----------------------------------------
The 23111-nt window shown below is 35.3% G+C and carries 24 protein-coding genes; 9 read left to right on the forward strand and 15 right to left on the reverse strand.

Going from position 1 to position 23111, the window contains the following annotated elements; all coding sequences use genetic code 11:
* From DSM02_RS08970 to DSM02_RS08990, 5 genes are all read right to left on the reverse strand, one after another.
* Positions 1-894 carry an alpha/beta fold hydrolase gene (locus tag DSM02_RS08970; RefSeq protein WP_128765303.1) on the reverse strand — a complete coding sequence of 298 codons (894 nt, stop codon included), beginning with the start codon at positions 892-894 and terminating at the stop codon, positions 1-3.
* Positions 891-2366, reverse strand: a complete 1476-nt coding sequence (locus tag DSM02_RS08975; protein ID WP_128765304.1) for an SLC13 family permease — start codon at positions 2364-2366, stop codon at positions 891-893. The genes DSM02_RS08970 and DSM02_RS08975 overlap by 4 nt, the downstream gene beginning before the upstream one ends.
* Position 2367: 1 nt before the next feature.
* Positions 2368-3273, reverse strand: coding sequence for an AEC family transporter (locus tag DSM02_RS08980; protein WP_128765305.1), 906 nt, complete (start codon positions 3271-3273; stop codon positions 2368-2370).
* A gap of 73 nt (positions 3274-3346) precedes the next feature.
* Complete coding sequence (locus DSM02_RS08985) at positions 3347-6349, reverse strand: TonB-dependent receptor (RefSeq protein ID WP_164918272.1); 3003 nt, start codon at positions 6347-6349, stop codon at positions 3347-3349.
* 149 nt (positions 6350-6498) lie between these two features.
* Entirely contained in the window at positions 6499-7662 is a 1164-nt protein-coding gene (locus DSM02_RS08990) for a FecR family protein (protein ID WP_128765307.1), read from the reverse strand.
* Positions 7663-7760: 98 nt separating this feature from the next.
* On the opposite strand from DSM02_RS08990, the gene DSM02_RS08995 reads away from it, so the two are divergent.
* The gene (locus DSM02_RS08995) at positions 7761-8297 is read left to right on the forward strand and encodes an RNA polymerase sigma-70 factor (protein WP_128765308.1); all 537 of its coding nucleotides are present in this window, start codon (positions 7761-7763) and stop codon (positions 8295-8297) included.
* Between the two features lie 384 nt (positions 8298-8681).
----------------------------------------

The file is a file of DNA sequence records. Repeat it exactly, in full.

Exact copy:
The 23111-nt window shown below is 35.3% G+C and carries 24 protein-coding genes; 9 read left to right on the forward strand and 15 right to left on the reverse strand.

Going from position 1 to position 23111, the window contains the following annotated elements; all coding sequences use genetic code 11:
* From DSM02_RS08970 to DSM02_RS08990, 5 genes are all read right to left on the reverse strand, one after another.
* Positions 1-894 carry an alpha/beta fold hydrolase gene (locus tag DSM02_RS08970; RefSeq protein WP_128765303.1) on the reverse strand — a complete coding sequence of 298 codons (894 nt, stop codon included), beginning with the start codon at positions 892-894 and terminating at the stop codon, positions 1-3.
* Positions 891-2366, reverse strand: a complete 1476-nt coding sequence (locus tag DSM02_RS08975; protein ID WP_128765304.1) for an SLC13 family permease — start codon at positions 2364-2366, stop codon at positions 891-893. The genes DSM02_RS08970 and DSM02_RS08975 overlap by 4 nt, the downstream gene beginning before the upstream one ends.
* Position 2367: 1 nt before the next feature.
* Positions 2368-3273, reverse strand: coding sequence for an AEC family transporter (locus tag DSM02_RS08980; protein WP_128765305.1), 906 nt, complete (start codon positions 3271-3273; stop codon positions 2368-2370).
* A gap of 73 nt (positions 3274-3346) precedes the next feature.
* Complete coding sequence (locus DSM02_RS08985) at positions 3347-6349, reverse strand: TonB-dependent receptor (RefSeq protein ID WP_164918272.1); 3003 nt, start codon at positions 6347-6349, stop codon at positions 3347-3349.
* 149 nt (positions 6350-6498) lie between these two features.
* Entirely contained in the window at positions 6499-7662 is a 1164-nt protein-coding gene (locus DSM02_RS08990) for a FecR family protein (protein ID WP_128765307.1), read from the reverse strand.
* Positions 7663-7760: 98 nt separating this feature from the next.
* On the opposite strand from DSM02_RS08990, the gene DSM02_RS08995 reads away from it, so the two are divergent.
* The gene (locus DSM02_RS08995) at positions 7761-8297 is read left to right on the forward strand and encodes an RNA polymerase sigma-70 factor (protein WP_128765308.1); all 537 of its coding nucleotides are present in this window, start codon (positions 7761-7763) and stop codon (positions 8295-8297) included.
* Between the two features lie 384 nt (positions 8298-8681).